Recent landslides in La Conchita, California belong to much larger prehistoric slide

October 20, 2005

(Salt Lake City, Utah) -- The deadly landslide that killed 10 people and destroyed approximately 30 homes in La Conchita, California last January is but a tiny part of a much larger slide, called the Rincon Mountain slide, discovered by Larry D. Gurrola, geologist and graduate student at the University of California, Santa Barbara. The slide started many thousands of years ago and will continue generating slides in the future, reported Gurrola at the national meeting of the Geological Society of America today in Salt Lake City.

Prehistoric slides present at Rincon Mountain cover an area of about 1,300 acres with a minimum volume of about 600 million cubic yards, said Edward A. Keller, professor of earth science at UC Santa Barbara. Keller analyzed the landslide complex with Gurrola and Tim Tierney, UCSB research scientist. Geological consultant Ted Powers also contributed. The La Conchita landslides that occurred in 1995 and 2005 form only a small percent of a much larger landslide complex, according to the geologists. These recent landslides spilled over U.S. Highway 101 in the Ventura County community that is located 25 miles south of Santa Barbara.

"The slope that failed in 1995 and 2005 is a holocene paleosea cliff and is near the seaward edge of an ancient landslide that has produced prehistoric and historic slides, slumps, debris and mud flows," said Gurrola. "The question is not if but when the next landslide will impact the community of La Conchita. A combination of factors makes future landslides inevitable. These are: active faulting and folding; rapid tectonic uplift; very weak rocks; steep topography; and, the presence of springs."

Keller and Gurrola explained that the triggering mechanism for debris flows and mud flows appears to be prolonged, intense precipitation. The larger, complex slides may increase in activity months or even years after wet years and infiltration of rainwater to the subsurface environment. An earthquake could also trigger a slide.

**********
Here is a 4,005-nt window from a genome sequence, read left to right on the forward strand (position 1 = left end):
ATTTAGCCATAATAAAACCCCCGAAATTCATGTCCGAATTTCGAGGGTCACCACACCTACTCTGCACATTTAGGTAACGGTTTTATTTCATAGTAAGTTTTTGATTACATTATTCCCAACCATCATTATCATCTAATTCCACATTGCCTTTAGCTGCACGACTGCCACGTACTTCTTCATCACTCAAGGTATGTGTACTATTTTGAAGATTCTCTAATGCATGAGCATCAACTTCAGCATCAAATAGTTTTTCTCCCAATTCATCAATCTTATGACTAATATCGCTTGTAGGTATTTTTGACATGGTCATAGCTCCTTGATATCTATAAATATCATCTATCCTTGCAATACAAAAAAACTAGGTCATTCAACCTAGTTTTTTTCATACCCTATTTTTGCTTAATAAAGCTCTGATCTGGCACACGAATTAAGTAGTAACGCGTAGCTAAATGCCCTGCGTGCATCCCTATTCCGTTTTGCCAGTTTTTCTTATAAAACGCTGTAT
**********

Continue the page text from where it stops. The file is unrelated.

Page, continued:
"Landslides similar or larger than the 1995 and 2005 events may occur next year or in coming decades, during or shortly after intense rain," said Gurrola. "People tend to have short memories when it comes to geologic hazards such as landslides. If people continue to live in La Conchita, more lives will be lost in the future and this is unacceptable."

Keller and Gurrola urged that property owners be fairly compensated for their property, and proposed that the site of La Conchita be made into a beach park. "For this to happen will take a significant community fund-raising effort with assistance at local, state and national levels in cooperation with organizations such as the Land Trust Alliance," said Keller.

He mentioned that a warning system of sensors to detect slope movement was installed in the slope following the slide of 1995. "However, the 2005 slide evidently started above these sensors or the slide was too fast for a warning," said Keller. "In hindsight, notice of the duration and intensity of rainfall might have been helpful in providing a warning, but additional research would be necessary to test this hypothesis. We do have 'Red Flag' day warnings in Southern California for wildfire, based on air temperature and wind pattern. Perhaps the same could be done for La Conchita, if people insist on living there. A combination of instruments to detect movement with assessment of rainfall might be the best approach."
-end-
Note: Larry Gurrola can be reached on his cell phone at (805) 886-4607.

University of California - Santa Barbara

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